#3

Assuming that some means of moving a self-referential struct is required, is there any reason it couldn’t be done with ad hoc functions and methods and not involve “language-level moves” at all? e.g. any potentially self-referential Foo simply cannot be moved as far as Rust’s compiler is concerned, but there’s a Foo::move function you have to call that internally uses some unsafe code to perform the move and patch up the self-references (maybe this requires supporting references to uninitialized values?). That would prevent this corner case from infecting the rules of ordinary moves, the same way handling volatility with a pair of read_volatile/write_volatile functions avoids the need for a volatile type modifier.

I assume there’s some sort of use case where moving solely via ordinary function calls is simply unacceptable, but it’s not obvious to me what that would be, since I’m not familiar with any use cases for moving a self-referential type in the first place.


#4

The main reason, as I see it, is to make self-referential types completely self-contained, i.e. for outside user they will be no different from usual non-self-referential types. (so for example no need for ?Move trait in generic code)


#5

There are good reasons why it’s desirable to be able to move arbitrary values without running user code, but even leaving that aside, in Rust today you can move arbitrary values by simply memcpy-ing them, and consequently a lot of existing unsafe code does that. Backwards compatibiliyt requires that we keep that code valid. One way to do that would be to add a marker trait for values that can be moved via memcpy and implicitly add that to the bounds of generic code, i.e., we’d still need ?Move.


#6

I’m inclined to agree with @Ixrec that language-level movability isn’t crucial for self-ref structs, but rather ad-hoc methods can be provided if it’s truly necessary for that type.

In either case, movability is a bit of a tangential problem for self-ref structs anyway. The real root of their unsoundness is lifetime unification problems for the field lifetimes. Until that is addressed somehow, no approach can be truly sound with resorting to HRTB closure trickery.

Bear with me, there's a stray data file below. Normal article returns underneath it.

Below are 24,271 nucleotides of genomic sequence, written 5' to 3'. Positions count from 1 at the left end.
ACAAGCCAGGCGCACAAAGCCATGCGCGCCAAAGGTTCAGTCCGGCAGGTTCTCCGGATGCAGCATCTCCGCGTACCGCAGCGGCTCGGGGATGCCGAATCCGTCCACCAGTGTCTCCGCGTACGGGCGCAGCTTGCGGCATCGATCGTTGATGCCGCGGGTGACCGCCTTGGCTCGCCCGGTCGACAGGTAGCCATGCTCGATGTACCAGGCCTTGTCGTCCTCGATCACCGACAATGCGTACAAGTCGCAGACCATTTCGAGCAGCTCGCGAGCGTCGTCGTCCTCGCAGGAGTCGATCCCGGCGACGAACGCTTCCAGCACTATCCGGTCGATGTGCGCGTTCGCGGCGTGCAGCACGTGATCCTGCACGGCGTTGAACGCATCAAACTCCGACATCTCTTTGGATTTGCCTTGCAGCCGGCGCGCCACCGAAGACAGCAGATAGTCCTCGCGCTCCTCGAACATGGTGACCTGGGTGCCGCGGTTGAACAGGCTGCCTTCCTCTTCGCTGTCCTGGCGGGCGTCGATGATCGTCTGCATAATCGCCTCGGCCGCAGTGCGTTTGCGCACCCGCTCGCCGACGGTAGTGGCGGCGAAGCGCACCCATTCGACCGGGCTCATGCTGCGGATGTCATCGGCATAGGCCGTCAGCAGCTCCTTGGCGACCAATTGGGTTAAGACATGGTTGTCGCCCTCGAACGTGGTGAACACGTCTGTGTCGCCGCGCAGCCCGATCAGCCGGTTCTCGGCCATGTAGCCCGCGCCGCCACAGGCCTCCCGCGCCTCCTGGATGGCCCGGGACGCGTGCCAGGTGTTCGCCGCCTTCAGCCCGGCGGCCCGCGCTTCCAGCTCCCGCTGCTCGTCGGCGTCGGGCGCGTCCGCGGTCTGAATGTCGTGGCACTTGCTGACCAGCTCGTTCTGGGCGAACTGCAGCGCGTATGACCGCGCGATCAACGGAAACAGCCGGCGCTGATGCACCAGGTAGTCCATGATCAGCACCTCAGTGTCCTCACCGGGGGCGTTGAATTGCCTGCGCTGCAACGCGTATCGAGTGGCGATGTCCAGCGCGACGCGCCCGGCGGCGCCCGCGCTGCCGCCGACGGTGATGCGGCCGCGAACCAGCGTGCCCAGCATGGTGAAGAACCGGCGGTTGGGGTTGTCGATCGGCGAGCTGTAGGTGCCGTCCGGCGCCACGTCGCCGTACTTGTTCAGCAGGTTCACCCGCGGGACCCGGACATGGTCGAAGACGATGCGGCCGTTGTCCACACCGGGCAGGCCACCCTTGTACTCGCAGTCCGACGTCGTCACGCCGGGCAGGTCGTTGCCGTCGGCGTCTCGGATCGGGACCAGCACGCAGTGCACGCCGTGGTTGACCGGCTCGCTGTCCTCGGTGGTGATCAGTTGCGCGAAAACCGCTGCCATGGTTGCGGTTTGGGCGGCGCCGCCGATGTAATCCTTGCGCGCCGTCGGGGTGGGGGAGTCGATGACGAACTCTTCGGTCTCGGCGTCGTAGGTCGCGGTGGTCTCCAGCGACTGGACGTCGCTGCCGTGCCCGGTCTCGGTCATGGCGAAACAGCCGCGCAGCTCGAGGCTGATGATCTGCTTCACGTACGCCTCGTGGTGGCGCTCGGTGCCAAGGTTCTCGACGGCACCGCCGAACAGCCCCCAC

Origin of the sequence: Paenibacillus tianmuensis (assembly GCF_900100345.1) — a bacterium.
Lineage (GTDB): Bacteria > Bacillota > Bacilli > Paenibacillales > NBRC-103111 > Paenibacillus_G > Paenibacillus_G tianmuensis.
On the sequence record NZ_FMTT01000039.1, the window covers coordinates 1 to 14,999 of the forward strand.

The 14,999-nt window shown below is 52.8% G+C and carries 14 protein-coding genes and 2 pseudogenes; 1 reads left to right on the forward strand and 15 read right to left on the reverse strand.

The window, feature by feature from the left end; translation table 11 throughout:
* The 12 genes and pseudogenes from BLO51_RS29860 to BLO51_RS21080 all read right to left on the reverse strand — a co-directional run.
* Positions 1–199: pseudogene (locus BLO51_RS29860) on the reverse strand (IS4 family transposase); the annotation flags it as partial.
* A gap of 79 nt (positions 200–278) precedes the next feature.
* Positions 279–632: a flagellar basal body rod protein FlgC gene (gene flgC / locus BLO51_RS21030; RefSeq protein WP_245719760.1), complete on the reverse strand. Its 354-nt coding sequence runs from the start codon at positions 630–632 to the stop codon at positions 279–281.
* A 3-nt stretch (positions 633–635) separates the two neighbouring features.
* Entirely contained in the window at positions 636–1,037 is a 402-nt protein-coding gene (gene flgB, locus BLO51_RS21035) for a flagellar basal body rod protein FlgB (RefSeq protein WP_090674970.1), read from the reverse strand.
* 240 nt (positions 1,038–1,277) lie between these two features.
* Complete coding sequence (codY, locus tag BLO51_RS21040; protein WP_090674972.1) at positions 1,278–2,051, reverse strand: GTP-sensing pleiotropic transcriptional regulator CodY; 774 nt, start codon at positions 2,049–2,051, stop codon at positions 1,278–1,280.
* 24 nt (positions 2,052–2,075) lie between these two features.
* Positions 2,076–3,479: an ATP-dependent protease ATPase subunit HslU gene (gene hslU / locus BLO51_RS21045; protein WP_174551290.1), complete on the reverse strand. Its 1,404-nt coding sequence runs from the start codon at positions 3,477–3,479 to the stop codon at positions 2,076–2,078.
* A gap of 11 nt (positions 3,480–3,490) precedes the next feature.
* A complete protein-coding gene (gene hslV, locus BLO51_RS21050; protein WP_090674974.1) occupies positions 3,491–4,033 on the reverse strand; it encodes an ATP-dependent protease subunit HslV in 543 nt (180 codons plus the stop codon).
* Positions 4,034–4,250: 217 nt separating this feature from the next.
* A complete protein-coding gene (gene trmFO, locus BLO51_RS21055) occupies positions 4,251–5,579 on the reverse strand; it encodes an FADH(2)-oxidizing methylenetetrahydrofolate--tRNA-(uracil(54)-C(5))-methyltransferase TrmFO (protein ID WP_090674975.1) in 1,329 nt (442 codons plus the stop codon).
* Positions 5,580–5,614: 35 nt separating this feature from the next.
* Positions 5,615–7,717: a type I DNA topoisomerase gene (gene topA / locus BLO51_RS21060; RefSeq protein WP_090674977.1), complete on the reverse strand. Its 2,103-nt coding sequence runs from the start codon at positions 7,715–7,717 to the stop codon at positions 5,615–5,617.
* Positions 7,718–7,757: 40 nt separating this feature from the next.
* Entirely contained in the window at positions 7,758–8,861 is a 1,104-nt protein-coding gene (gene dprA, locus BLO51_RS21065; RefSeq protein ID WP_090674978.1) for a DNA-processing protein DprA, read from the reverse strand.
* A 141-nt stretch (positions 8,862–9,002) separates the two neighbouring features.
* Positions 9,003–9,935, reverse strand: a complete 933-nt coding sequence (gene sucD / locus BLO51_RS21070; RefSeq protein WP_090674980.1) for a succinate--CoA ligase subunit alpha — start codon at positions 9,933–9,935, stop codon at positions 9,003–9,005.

#7

Could you please demonstrate it with an example or two?


#8

Any lifetime that appears within a struct, as of now, is a parameter of that struct (or 'static, but that’s not particularly relevant here). So a self-ref struct definition might look as follows:

struct SelfRef<'a> {
    pub a: i32,
    pub b: &'a i32
}

There is no lifetime you can pass for 'a that truly expresses the real lifetime of the struct, from its creation until its drop. Rust will allow lifetimes here that are too wide, which causes unsoundness.

Rust’s conception of lifetime parameters for structs is that they must live at least as long as the struct itself, but possibly longer. This means rust assumes that any references within the struct are external to the struct and will remain valid regardless of if the struct is moved or dropped.

This can cause serious problems if you have 2 self-ref structs of the same type, since rust can and will unify their lifetime parameters if it is able to do so:

fn unsound<'sr1> (sr1: Box<SelfRef<'sr1>>) {
    let sr2 = SelfRef { a: 5, b: sr1.b };
    mem::drop(sr1);
    println!("oops crash {}", sr2.b);
}

In this example, we see that, whatever lifetime is used for the parameter of the first self-ref struct, we can create another instance of the struct that copies that lifetime param and becomes entangled with it. We can then drop the original and would be left with a dangling ref.

From this, we can conclude that there is no valid lifetime parameter that we could use, in current rust, to express what’s really going on here. Rust would need a completely new notion of a field lifetime that is borrow checked in a special way to avoid this. The current best hypothesis is “generative existential lifetimes” which would prevent this kind of problem, but that’s a highly non-trivial addition to the language.


#9

Thank you! But I had in mind more restrictive notion of self-referential structs. As you’ve probably noticed structs in my examples are not generic over field lifetimes. I should’ve written about it explicitly, but I’ve implied that foo: &'bar T is assumed to point only to data stored in the field bar of the same struct and this invariant should be maintained by Move implementations and struct constructors. Thus in your example construction of sr2 will be rejected by compiler as pointer in the field b does not point to the field a. It’s probably not correct to call such “field lifetimes” as “lifetimes”, but I don’t have a better terminology yet.


#10

Right. My point is simply that even if this invariant is maintained by move constructors, rust isn’t currently able to understand that invariant and enforce it correctly, without the addition of a very subtle and complex feature that’s likely far more difficult to implement than any of the machinery surrounding movable types.